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From J Robert Ray <jrobert...@gmail.com>
Subject Re: Mixing CAS and TTL.
Date Tue, 25 Feb 2014 16:14:59 GMT
Good to hear, thanks. I didn't find that in my searches.
On Feb 25, 2014 3:13 AM, "Sylvain Lebresne" <sylvain@datastax.com> wrote:

> You're running into https://issues.apache.org/jira/browse/CASSANDRA-6623.
> It will be fixed in 2.0.6 but you can read the comments there for more
> details.
>
>
> On Tue, Feb 25, 2014 at 9:02 AM, J Robert Ray <jrobertray@gmail.com>wrote:
>
>> Thanks Daniel.
>>
>> I am taking care to only expire the one column. There are other columns
>> so my row isn't completely deleted.
>> On Feb 24, 2014 11:37 PM, "Daniel Shelepov" <daniel@timefork.com> wrote:
>>
>>> For the case where you don't get the update, is your whole row removed
>>> when TTL expires?  If so, you're essentially looking at a non-existing row,
>>> and I think it's not too surprising that a "if col=null" test will behave
>>> differently; I personally wouldn't call it a bug.  If you're dealing with
>>> disappearing rows, you should look into running INSERT IF NOT EXISTS
>>> queries instead of UPDATE IF col=null.
>>>
>>>
>>>
>>> If the row is not completely deleted when TTL expires, then the behavior
>>> is definitely fishy, and should probably be filed as a bug.
>>>
>>>
>>>
>>> To your other question, once a TTL update is expired, you can't infer
>>> its past existence through any queries.
>>>
>>>
>>>
>>> Daniel
>>>
>>>
>>>
>>> *From:* J Robert Ray [mailto:jrobertray@gmail.com]
>>> *Sent:* Monday, February 24, 2014 11:10 PM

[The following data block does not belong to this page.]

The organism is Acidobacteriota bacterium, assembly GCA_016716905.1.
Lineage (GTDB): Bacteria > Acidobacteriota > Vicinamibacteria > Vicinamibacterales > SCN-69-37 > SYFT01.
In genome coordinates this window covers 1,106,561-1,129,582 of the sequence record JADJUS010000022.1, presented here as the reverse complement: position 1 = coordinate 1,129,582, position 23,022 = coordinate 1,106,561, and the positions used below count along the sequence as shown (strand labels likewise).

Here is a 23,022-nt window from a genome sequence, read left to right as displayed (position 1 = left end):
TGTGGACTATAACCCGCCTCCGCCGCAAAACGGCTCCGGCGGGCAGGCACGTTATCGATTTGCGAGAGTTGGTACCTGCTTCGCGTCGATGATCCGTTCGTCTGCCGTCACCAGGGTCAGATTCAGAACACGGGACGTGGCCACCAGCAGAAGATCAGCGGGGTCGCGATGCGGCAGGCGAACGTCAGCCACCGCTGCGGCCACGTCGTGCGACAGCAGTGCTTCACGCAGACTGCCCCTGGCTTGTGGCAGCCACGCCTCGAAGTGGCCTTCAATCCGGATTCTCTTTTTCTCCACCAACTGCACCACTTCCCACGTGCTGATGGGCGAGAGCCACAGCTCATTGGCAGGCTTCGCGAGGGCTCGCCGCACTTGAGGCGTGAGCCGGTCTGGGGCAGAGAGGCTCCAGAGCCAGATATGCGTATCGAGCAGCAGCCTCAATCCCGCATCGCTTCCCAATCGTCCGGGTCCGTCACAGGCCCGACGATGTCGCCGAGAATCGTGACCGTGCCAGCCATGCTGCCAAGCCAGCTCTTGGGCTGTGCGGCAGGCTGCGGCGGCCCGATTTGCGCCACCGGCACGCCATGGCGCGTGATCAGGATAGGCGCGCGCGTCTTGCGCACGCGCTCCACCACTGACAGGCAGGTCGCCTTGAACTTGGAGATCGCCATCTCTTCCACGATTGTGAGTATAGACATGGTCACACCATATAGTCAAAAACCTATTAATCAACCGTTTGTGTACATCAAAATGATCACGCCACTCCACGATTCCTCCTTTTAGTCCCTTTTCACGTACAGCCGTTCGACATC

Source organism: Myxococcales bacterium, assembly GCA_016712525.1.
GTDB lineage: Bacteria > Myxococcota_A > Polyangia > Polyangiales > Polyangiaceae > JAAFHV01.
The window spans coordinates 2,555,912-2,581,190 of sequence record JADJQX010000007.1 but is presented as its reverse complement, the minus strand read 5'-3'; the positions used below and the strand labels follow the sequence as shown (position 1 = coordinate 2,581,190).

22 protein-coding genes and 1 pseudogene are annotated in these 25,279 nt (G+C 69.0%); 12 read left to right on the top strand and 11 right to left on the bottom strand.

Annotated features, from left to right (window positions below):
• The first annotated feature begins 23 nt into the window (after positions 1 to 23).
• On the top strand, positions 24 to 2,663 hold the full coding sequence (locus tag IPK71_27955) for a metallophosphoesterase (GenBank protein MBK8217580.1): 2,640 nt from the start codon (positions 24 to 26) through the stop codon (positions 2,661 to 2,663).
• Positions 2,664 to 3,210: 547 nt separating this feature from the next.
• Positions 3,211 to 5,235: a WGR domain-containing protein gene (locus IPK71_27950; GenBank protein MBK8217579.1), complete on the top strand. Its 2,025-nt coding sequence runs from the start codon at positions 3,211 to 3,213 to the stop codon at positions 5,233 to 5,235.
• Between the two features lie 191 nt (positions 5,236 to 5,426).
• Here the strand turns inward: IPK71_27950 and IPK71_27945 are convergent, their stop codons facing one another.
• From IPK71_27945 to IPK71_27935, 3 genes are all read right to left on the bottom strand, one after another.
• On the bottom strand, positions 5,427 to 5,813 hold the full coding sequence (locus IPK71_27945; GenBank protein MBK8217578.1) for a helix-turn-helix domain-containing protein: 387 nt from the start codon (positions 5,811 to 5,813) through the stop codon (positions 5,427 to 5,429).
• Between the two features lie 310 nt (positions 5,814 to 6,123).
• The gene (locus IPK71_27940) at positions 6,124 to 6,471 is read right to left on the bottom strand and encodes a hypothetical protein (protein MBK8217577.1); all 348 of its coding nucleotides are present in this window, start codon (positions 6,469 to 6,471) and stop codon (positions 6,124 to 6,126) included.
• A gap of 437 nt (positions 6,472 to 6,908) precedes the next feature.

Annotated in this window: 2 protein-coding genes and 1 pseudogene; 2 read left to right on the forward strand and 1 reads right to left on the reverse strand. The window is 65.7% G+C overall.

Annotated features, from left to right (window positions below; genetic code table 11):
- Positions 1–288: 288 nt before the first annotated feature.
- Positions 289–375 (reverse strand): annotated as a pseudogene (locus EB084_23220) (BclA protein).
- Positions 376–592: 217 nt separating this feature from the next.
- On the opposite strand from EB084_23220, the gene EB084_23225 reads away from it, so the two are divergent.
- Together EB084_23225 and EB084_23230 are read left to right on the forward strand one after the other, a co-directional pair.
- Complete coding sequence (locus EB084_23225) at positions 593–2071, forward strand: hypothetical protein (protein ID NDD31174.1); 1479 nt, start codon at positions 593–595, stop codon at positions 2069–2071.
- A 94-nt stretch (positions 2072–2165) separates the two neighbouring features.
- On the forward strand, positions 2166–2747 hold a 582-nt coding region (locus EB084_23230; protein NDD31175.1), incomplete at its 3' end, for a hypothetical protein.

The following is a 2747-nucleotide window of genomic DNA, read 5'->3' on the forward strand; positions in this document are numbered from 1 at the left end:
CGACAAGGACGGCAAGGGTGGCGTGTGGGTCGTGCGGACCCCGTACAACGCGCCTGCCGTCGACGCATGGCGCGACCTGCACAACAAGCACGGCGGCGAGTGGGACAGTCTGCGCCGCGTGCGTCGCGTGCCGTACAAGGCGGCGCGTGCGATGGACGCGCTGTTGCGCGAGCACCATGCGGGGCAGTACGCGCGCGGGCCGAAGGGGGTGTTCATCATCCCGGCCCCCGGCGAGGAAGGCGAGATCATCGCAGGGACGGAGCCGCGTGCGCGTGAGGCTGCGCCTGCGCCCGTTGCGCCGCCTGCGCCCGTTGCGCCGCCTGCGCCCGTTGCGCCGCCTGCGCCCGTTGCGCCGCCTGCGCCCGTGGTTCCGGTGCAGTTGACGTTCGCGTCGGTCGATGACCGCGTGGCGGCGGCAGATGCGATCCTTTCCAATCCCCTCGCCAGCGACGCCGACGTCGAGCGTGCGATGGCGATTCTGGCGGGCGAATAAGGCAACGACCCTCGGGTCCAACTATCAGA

>>> *To:* user@cassandra.apache.org
>>> *Subject:* Mixing CAS and TTL.
>>>
>>>
>>>
>>> Hi, I am trying to mix CAS and TTL and am wondering if this behavior
>>> that I am seeing is expected.
>>>
>>>
>>>
>>> I'm on 2.0.2 and using the java datastax 2.0.0-rc3 client.
>>>
>>>
>>>
>>> In my application, a server "claims" a row by assigning a value to a row
>>> using CAS, expecting the column to start out null. The column has a
>>> shortish TTL and while the application "owns" the row, it will periodically
>>> refresh the TTL on the column. If the application dies, the column expires
>>> and can be claimed by another server. My problem is that after the TTL
>>> expires, no server can successfully claim a row using a CAS update.
>>>
>>>
>>>
>>> If I set a TTL on a column with a null value (for demonstration
>>> purposes; the real code sets to a non-null value):
>>>
>>>
>>>
>>> UPDATE foo USING TTL 120 SET col = null WHERE ...;
>>>
>>>
>>>
>>> This CAS update will succeed:
>>>
>>>
>>>
>>> UPDATE foo USING TTL 120 SET col = 'some value' IF col = null; //
>>> [applied] = true
>>>
>>> or
>>>
>>> UPDATE foo USING TTL 120 SET col = 'some value' IF col = 'foo'; //
>>> [applied] = true, col = null
>>>
>>>
>>>
>>> However, if I allow the TTL to expire, then the same update now fails.
>>>
>>>
>>>
>>> UPDATE foo USING TTL 120 SET col = 'some value' IF col = null; //
>>> [applied] = false
>>>
>>>
>>>
>>> Note, after it fails, the ResultSet column definitions only contains
>>> "[applied]" and so does not provide the value of the 'col' column which
>>> failed the conditional update.
>>>
>>>
>>>
>>> It seems a null value is a different flavor of null than an expired
>>> column. Is it possible to make an update conditional on if a column is
>>> expired? Is this behavior expected or a bug?
>>>
>>>
>>>
>>> Thanks!
>>>
>>
>

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